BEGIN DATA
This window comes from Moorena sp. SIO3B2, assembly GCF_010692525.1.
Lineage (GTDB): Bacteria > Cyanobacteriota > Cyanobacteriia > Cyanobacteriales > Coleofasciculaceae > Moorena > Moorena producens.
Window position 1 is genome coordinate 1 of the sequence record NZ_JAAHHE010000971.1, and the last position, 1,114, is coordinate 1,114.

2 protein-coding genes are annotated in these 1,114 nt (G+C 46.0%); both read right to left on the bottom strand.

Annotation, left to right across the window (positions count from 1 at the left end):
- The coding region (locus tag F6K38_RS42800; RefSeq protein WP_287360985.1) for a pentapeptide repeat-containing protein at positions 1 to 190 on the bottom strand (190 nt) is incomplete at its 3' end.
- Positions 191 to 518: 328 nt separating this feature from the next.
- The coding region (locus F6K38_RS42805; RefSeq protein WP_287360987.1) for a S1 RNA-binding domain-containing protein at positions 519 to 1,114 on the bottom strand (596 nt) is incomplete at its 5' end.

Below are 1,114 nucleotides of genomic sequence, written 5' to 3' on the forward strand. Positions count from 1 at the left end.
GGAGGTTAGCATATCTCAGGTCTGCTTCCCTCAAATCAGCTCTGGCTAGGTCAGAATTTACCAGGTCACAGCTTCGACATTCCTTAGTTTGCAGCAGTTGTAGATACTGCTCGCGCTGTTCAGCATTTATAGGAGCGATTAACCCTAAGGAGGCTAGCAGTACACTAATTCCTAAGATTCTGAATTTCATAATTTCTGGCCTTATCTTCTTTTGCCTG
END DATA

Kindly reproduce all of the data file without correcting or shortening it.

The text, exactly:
This window comes from Moorena sp. SIO3B2, assembly GCF_010692525.1.
Lineage (GTDB): Bacteria > Cyanobacteriota > Cyanobacteriia > Cyanobacteriales > Coleofasciculaceae > Moorena > Moorena producens.
Window position 1 is genome coordinate 1 of the sequence record NZ_JAAHHE010000971.1, and the last position, 1,114, is coordinate 1,114.

2 protein-coding genes are annotated in these 1,114 nt (G+C 46.0%); both read right to left on the bottom strand.

Annotation, left to right across the window (positions count from 1 at the left end):
- The coding region (locus tag F6K38_RS42800; RefSeq protein WP_287360985.1) for a pentapeptide repeat-containing protein at positions 1 to 190 on the bottom strand (190 nt) is incomplete at its 3' end.
- Positions 191 to 518: 328 nt separating this feature from the next.
- The coding region (locus F6K38_RS42805; RefSeq protein WP_287360987.1) for a S1 RNA-binding domain-containing protein at positions 519 to 1,114 on the bottom strand (596 nt) is incomplete at its 5' end.

Below are 1,114 nucleotides of genomic sequence, written 5' to 3' on the forward strand. Positions count from 1 at the left end.
GGAGGTTAGCATATCTCAGGTCTGCTTCCCTCAAATCAGCTCTGGCTAGGTCAGAATTTACCAGGTCACAGCTTCGACATTCCTTAGTTTGCAGCAGTTGTAGATACTGCTCGCGCTGTTCAGCATTTATAGGAGCGATTAACCCTAAGGAGGCTAGCAGTACACTAATTCCTAAGATTCTGAATTTCATAATTTCTGGCCTTATCTTCTTTTGCCTG